Friday, August 29, 2008

Backup

Like insurance, computer backups are the type of item that feel like they 'cost' more than they ever return. This feeling is quickly reversed the instant a backup is put to use, but depending on the shop, backups typically happen a lot more often than restores. There isn't any question backups are a necessity, but the real question are: How and Why.

The "Why" question really refers to selecting the best "How" for a shops situation: Why is this my solution. It involves details like: how much data must be backed up, how often must it be backed up, how fast must it be backed up, how fast must it be available for restoration, where must the backup be stored, etc.

I've ran across a few different "How's" in my career. Some of these involved FC attached libraries, autoloaders, single drives. These are all 'local' backups, where the data was copied to some type of local device and managed locally. There is something to be said for today's modern tape technology - it is soo much better than from 5-7 year ago. Speeds are great, capacities are way up, reliability is significantly better. But - tape is labor intensive, having to be handled, moved offsite, back onsite, sensitive to temperature, etc. Good quality tape drives(LTO and up), either stand alone or inside an autoloader/library are costly for smaller businesses. And when a tape drive decides to start acting up, it is your own worst enemy - writing bad data, eating tapes, failing backups.

In recent years an additional local backup has come into popular use - disk. The plummeting cost of disk drives and sky rocketing capacities have made disk drives a very attractive backup option. There are 3 approaches used with disk backup: 1) Disk replaces tapes. Here backups are written to removable drives and then moved offsite / rotated just like a tape would be. 2) Backups are written to disk first, then tape - known as D-D-T(Disk to Disk to Tape). Here the disk acts as an intermediary(with many benefits). 3) Mirrored remote SAN. This is big business stuff mostly using expensive equipment and network connections to actively mirror live data. It's also more of a disaster recovery / failover solution as it does not preserve historical versions.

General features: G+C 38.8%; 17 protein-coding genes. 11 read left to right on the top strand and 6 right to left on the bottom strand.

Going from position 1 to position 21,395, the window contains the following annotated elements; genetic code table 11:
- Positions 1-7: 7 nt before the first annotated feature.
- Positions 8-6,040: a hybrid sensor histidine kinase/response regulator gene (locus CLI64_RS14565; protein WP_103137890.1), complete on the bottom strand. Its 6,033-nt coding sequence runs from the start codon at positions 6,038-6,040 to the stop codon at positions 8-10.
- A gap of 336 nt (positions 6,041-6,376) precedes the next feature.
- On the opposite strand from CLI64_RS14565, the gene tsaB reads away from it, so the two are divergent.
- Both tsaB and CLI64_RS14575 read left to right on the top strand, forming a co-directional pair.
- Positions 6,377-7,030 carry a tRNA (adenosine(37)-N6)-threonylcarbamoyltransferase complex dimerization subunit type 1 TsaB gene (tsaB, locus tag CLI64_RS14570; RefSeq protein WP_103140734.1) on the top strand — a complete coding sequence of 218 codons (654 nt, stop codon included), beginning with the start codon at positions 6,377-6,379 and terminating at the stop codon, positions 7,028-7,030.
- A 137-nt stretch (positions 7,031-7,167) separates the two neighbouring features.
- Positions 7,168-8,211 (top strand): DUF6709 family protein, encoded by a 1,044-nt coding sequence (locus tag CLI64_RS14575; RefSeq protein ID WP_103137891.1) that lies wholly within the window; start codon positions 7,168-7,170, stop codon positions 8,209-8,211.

Going back to #2 above and the "Many Benefits" part. By putting the disk between the data source and the tape drive several good things happen. First off many backup streams can be written to a disk simultaneously, minimizing jobs having to wait for a tape drive to be free. Secondly because these disks are usually in the backup server or 'near' it, when the data is written to tape from them it can be done much more quickly / smoothly, freeing up even more tape drive time. Thirdly, there are now 2 copies of the backup, always a plus. Lastly, if the data is still on the intermediate disk when a restore is requested, the data can be pulled from the disk instantly versus searching for, loading, and seeking through a tape.

There are too numerous to mention local backup software options. The keys to the proper selection mainly involve: The kinds of data being backup up(database, email, normal files, etc), the type of systems being backed up(Windows, Linux, UNIX, etc), and cost. All reputable softwares should support modern media types, be it tape drives/loaders/libraries, VTLs, or disk drives.

Another option exists that can be attractive in certain situations - online backup. Online backups start with an account on a vendor website, an Internet connection, and a small piece of software on the source systems to be backed up. Often times there are options for the backups to run continuously - capturing all file changes in real-time and transferring them securely online for backup, or scheduled backups that only run at certain times. There are a few immediate cautions with these solutions. 1) Is the Internet connection fast enough to transfer the data efficiently? 2) How is the service charged: per MB transferred/per MB stored/per MB on the source system/etc? 3) What options exist for restoring data, both small files or entire systems? An online backup can be a good match given the right billing structure and a desire for low IT resources.

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